18 years ago today, the music world was blessed by single-named soul siren Aaliyah when she released her critically-acclaimed 2001 album, simply self-titled Aaliyah. The Princess of R&B was well on her way to changing that title to queen with this project, which unfortunately would be her last due to her death in a plane crash just a month after its release.

One of the last interviews she did ended up also being one of her greatest; a half hour-long artist profile for MTV’s hit docuseries Diary. Aaliyah’s episode aired on August 8, 2001, a little over two weeks before the tragic plane crash that took her life after filming the music video for the album’s next single, “Rock The Boat.” It still stands as one of the best looks into the private life of a musician who prided herself on a mysterious appeal that made albums like Age Ain’t Nothing But a Number (1994) and One In A Million (1996) achieve multiplatinum status. As with most shows like this, a lot of b-roll is usually left on the cutting room floor, sometimes hours or even days of footage just sitting in the vault.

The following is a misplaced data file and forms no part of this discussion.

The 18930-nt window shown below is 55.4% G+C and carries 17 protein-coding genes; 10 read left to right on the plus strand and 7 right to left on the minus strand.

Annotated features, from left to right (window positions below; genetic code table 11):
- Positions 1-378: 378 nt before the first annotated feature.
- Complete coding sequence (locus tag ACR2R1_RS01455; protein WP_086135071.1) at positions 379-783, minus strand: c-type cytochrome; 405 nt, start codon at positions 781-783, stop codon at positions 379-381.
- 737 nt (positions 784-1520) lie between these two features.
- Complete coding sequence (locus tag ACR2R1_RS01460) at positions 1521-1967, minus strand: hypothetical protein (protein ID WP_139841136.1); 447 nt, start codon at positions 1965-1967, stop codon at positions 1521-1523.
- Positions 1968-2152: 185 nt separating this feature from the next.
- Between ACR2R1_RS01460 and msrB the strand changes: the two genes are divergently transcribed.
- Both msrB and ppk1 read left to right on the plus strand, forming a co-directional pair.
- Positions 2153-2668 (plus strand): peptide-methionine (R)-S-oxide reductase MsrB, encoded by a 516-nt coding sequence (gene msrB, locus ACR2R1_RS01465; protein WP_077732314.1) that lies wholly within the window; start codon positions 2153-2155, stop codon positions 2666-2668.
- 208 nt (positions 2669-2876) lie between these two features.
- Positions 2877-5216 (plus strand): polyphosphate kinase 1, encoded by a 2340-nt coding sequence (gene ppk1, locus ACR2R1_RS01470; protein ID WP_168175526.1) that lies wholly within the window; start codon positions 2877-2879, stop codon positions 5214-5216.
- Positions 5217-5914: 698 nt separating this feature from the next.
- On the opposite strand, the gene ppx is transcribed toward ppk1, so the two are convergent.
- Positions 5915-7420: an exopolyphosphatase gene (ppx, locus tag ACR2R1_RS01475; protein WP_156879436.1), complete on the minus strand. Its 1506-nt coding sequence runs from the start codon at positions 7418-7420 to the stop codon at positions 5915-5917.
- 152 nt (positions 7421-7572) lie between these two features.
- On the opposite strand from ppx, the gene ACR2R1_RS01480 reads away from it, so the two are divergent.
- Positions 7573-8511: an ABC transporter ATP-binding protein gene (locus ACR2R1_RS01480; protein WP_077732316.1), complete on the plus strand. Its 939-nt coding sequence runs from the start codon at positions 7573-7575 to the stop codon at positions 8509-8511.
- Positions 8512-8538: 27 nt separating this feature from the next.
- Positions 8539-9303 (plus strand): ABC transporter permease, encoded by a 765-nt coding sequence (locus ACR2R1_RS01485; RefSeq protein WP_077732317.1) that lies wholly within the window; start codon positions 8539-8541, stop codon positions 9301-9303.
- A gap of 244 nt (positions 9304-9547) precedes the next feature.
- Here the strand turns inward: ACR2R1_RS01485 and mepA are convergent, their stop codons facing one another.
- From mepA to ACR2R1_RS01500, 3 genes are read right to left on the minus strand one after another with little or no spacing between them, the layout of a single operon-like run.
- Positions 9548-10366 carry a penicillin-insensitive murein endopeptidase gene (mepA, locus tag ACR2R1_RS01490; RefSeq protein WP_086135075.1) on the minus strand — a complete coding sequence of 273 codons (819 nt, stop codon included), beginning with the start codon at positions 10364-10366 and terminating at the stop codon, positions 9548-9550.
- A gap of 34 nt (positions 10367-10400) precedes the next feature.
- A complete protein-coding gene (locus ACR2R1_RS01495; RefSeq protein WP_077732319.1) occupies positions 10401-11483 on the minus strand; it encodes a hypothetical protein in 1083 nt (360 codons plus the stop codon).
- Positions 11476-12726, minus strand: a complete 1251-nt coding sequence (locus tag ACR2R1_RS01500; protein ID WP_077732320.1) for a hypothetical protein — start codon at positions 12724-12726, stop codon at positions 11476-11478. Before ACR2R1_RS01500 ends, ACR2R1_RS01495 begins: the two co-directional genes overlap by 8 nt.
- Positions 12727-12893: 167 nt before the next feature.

Today, MTV proved that they’ve definitely got some rare Aaliyah clips stored away for a celebratory day like, say, the 18th anniversary of the deceased legend’s most heralded body of work. Take a look at the never-before-seen segment below:



In the clip, Aaliyah reflects on the process of creating her self-titled LP, bigging up many of the producers and writers that helped along the way like Timbaland, Missy Elliott, Tank, J. Dub, Bud’da and the members of Playa, specifically fellow missed music impresario Static Major. It’s an extended version of a clip that made it into the official Diary episode, and even the mere seconds of rare footage where she speaks in a tone that predates the current ASMR craze already has fans demanding that the full unedited version be released as well. Whether or not that happens is entirely up to MTV, but we’re with the fans on this one — give us more Aaliyah!

Watch the extended clip from Aaliyah’s 2001 MTV Diary episode above, and revisit our feature article from last year on why her self-titled album and 15 other Blackground Records LPs deserve to be released on streaming services by clicking here. R.I.P. Baby Girl!